Absence of Evidence Is Evidence of Absence

From Robyn Dawes’s Ra­tional Choice in an Uncer­tain World:

In fact, this post-hoc fit­ting of ev­i­dence to hy­poth­e­sis was in­volved in a most grievous chap­ter in United States his­tory: the in­tern­ment of Ja­panese-Amer­i­cans at the be­gin­ning of the Se­cond World War. When Cal­ifor­nia gov­er­nor Earl War­ren tes­tified be­fore a con­gres­sional hear­ing in San Fran­cisco on Fe­bru­ary 21, 1942, a ques­tioner pointed out that there had been no sab­o­tage or any other type of es­pi­onage by the Ja­panese-Amer­i­cans up to that time. War­ren re­sponded, “I take the view that this lack [of sub­ver­sive ac­tivity] is the most om­i­nous sign in our whole situ­a­tion. It con­vinces me more than per­haps any other fac­tor that the sab­o­tage we are to get, the Fifth Column ac­tivi­ties are to get, are timed just like Pearl Har­bor was timed . . . I be­lieve we are just be­ing lul­led into a false sense of se­cu­rity.”

Con­sider War­ren’s ar­gu­ment from a Bayesian per­spec­tive. When we see ev­i­dence, hy­pothe­ses that as­signed a higher like­li­hood to that ev­i­dence gain prob­a­bil­ity, at the ex­pense of hy­pothe­ses that as­signed a lower like­li­hood to the ev­i­dence. This is a phe­nomenon of rel­a­tive like­li­hoods and rel­a­tive prob­a­bil­ities. You can as­sign a high like­li­hood to the ev­i­dence and still lose prob­a­bil­ity mass to some other hy­poth­e­sis, if that other hy­poth­e­sis as­signs a like­li­hood that is even higher.

War­ren seems to be ar­gu­ing that, given that we see no sab­o­tage, this con­firms that a Fifth Column ex­ists. You could ar­gue that a Fifth Column might de­lay its sab­o­tage. But the like­li­hood is still higher that the ab­sence of a Fifth Column would perform an ab­sence of sab­o­tage.

Let E stand for the ob­ser­va­tion of sab­o­tage, and ¬E for the ob­ser­va­tion of no sab­o­tage. The sym­bol H1 stands for the hy­poth­e­sis of a Ja­panese-Amer­i­can Fifth Column, and H2 for the hy­poth­e­sis that no Fifth Column ex­ists. The con­di­tional prob­a­bil­ity P(E | H), or “E given H,” is how con­fi­dently we’d ex­pect to see the ev­i­dence E if we as­sumed the hy­poth­e­sis H were true.

What­ever the like­li­hood that a Fifth Column would do no sab­o­tage, the prob­a­bil­ity P(¬E | H1), it won’t be as large as the like­li­hood that there’s no sab­o­tage given that there’s no Fifth Column, the prob­a­bil­ity P(¬E | H2). So ob­serv­ing a lack of sab­o­tage in­creases the prob­a­bil­ity that no Fifth Column ex­ists.

A lack of sab­o­tage doesn’t prove that no Fifth Column ex­ists. Ab­sence of proof is not proof of ab­sence. In logic, (A ⇒ B), read “A im­plies B,” is not equiv­a­lent to (¬A ⇒ ¬B), read “not-A im­plies not-B .”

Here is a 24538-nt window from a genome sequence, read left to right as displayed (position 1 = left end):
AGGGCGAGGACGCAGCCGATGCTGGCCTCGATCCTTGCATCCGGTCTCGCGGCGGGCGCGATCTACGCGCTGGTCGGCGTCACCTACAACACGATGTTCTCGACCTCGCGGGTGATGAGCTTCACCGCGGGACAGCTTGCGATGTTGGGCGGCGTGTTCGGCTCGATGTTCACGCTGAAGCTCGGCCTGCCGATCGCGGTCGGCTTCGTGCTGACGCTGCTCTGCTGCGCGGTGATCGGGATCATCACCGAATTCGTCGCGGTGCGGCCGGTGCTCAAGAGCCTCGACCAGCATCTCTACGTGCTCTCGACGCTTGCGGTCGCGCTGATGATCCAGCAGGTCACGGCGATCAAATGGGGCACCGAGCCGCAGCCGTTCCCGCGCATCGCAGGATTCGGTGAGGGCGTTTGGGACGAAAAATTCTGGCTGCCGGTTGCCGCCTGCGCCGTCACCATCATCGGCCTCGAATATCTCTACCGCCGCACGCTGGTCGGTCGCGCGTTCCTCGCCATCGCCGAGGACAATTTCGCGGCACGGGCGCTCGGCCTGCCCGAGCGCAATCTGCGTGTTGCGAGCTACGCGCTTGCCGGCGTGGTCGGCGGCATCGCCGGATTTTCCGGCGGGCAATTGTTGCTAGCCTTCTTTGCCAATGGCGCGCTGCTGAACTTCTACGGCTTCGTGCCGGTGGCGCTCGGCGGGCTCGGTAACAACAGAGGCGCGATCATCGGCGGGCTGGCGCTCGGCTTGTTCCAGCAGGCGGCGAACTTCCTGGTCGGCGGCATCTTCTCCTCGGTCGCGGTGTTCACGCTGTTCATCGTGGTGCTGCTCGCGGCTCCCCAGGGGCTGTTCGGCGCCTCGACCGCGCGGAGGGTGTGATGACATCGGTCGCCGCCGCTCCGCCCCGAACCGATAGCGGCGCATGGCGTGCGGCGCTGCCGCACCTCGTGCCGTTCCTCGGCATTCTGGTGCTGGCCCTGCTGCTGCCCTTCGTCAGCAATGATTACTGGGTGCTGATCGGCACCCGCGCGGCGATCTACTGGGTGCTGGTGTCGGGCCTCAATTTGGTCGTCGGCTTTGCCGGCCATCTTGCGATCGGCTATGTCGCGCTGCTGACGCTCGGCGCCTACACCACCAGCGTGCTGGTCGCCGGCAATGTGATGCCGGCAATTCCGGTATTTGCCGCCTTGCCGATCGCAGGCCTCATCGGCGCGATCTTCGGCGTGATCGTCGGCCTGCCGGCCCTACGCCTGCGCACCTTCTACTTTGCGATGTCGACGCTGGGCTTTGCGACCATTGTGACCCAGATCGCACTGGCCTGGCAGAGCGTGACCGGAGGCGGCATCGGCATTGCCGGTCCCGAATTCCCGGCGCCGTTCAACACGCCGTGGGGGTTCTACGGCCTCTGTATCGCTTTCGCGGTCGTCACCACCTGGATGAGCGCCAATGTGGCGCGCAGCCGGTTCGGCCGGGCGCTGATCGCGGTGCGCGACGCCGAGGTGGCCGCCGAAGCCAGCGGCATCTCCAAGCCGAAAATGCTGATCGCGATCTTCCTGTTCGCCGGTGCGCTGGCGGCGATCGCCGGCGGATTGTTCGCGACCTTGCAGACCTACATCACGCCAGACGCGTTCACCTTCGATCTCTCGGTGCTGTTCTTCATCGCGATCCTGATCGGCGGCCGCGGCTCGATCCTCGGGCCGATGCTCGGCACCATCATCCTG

But in prob­a­bil­ity the­ory, ab­sence of ev­i­dence is always ev­i­dence of ab­sence. If E is a bi­nary event and P(H | E) > P(H), i.e., see­ing E in­creases the prob­a­bil­ity of H, then P(H | ¬ E) < P(H), i.e., failure to ob­serve E de­creases the prob­a­bil­ity of H . The prob­a­bil­ity P(H) is a weighted mix of P(H | E) and P(H | ¬ E), and nec­es­sar­ily lies be­tween the two.1

Un­der the vast ma­jor­ity of real-life cir­cum­stances, a cause may not re­li­ably pro­duce signs of it­self, but the ab­sence of the cause is even less likely to pro­duce the signs. The ab­sence of an ob­ser­va­tion may be strong ev­i­dence of ab­sence or very weak ev­i­dence of ab­sence, de­pend­ing on how likely the cause is to pro­duce the ob­ser­va­tion. The ab­sence of an ob­ser­va­tion that is only weakly per­mit­ted (even if the al­ter­na­tive hy­poth­e­sis does not al­low it at all) is very weak ev­i­dence of ab­sence (though it is ev­i­dence nonethe­less). This is the fal­lacy of “gaps in the fos­sil record”—fos­sils form only rarely; it is fu­tile to trum­pet the ab­sence of a weakly per­mit­ted ob­ser­va­tion when many strong pos­i­tive ob­ser­va­tions have already been recorded. But if there are no pos­i­tive ob­ser­va­tions at all, it is time to worry; hence the Fermi Para­dox.

Your strength as a ra­tio­nal­ist is your abil­ity to be more con­fused by fic­tion than by re­al­ity; if you are equally good at ex­plain­ing any out­come you have zero knowl­edge. The strength of a model is not what it can ex­plain, but what it can’t, for only pro­hi­bi­tions con­strain an­ti­ci­pa­tion. If you don’t no­tice when your model makes the ev­i­dence un­likely, you might as well have no model, and also you might as well have no ev­i­dence; no brain and no eyes.

1 If any of this sounds at all con­fus­ing, see my dis­cus­sion of Bayesian up­dat­ing to­ward the end of The Ma­chine in the Ghost, the third vol­ume of Ra­tion­al­ity: From AI to Zom­bies.